Dragon Hill and Daphne Major Islet

Dec 04, 2019 - National Geographic Endeavour II


Today we navigated towards the uninhabited side of Santa Cruz Island. Some of us went on a pre-breakfast outing to explore a visitor site known as Dragon Hill. After a dry landing, we walked further inland to find the nesting grounds and natural habitat of the Galapagos land iguanas. A couple of shore birds were spotted at a coastal brackish water lagoon, such as black-necked stilts and least sandpipers.

The morning light was perfect for photography, and the wildlife encounters increased as we explored the incense tree forest within the site. We finally were lucky to spot five land iguanas under the shrubs. Their scales are a yellowish golden color and camouflage well with their surroundings, so we had to look carefully for them. These iguanas are endemic reptiles to the Galapagos and are found naturally on six different islands of the enchanted archipelago.

After an incredible outing with golden dragons and a variety of native and endemic birds, we returned to National Geographic Endeavour ll to suit up for snorkeling around Guy Fawkes Islet. We spotted a large variety of marine invertebrates and some schools of yellow-tailed razor surgeon fishes, a couple of Galapagos sea lions, and large schools of back-stripped salemas which serve as food for sea lions.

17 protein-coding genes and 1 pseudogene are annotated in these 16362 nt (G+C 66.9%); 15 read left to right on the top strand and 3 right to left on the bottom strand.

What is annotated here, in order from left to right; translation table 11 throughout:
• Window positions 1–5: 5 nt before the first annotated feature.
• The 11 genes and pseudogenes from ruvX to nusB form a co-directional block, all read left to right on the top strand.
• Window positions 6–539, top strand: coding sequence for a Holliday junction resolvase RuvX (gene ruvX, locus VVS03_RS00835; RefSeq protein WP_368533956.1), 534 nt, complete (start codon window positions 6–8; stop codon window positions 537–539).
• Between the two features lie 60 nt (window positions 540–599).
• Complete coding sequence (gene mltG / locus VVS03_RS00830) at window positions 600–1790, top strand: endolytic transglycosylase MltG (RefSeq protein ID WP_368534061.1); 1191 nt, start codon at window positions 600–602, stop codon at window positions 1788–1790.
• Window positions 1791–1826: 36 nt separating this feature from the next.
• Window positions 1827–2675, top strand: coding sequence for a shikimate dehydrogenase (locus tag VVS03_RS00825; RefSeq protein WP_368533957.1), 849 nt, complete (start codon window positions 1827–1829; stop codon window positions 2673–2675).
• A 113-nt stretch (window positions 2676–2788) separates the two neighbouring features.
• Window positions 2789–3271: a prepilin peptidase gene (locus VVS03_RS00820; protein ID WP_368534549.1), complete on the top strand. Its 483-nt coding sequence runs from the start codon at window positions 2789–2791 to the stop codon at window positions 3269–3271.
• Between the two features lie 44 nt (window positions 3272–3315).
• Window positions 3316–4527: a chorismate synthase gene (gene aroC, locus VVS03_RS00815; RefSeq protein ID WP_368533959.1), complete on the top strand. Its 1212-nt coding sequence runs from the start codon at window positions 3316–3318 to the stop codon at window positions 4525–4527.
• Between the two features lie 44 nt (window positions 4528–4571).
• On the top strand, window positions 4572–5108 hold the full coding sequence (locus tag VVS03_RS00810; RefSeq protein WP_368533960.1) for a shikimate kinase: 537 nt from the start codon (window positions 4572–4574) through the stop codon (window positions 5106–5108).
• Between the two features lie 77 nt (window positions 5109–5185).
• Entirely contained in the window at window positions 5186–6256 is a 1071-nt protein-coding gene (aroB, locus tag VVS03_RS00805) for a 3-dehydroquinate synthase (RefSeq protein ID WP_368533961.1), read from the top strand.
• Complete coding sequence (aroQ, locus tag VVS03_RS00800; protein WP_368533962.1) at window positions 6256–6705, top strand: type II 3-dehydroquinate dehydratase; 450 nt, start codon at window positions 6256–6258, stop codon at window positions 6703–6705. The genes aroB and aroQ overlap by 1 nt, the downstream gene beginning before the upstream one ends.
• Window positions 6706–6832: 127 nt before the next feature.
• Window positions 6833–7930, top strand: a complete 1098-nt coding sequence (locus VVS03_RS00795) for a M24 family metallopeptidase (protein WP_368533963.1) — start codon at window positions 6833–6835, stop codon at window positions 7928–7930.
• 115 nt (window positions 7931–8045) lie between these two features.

We also had an incredible Ecuadorian buffet lunch, where we learned about different flavors and ingredients of this amazing country. After lunch, we circumnavigated Daphne Major Islet, a place with high scientific value after a couple of British scientists known as Peter and Rosemary Grant studied Darwin finches on this island for several years. Their studies led to great work on evolutionary biology discoveries on this species of land birds. We had a bar set up on the top deck, and an incredible sunset to enjoy, as we closed another spectacular day in the Galapagos.

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About the Author

Jonathan Aguas

Naturalist/Certified Photo Instructor

Jonathan was born into one of only a handful of families that reaches back five generations in Galápagos, in the town of Puerto Baquerizo Moreno, on San Cristobal Island. He first left the islands when he won a highly-coveted scholarship to finish his studies in the U.S.  This was the start of his life-long passion for science and languages. He earned a bachelor’s degree in integrative biology from the University of Florida and later spent time in Europe, where he learned French. He is now fluent in English, French, Portuguese and Spanish.

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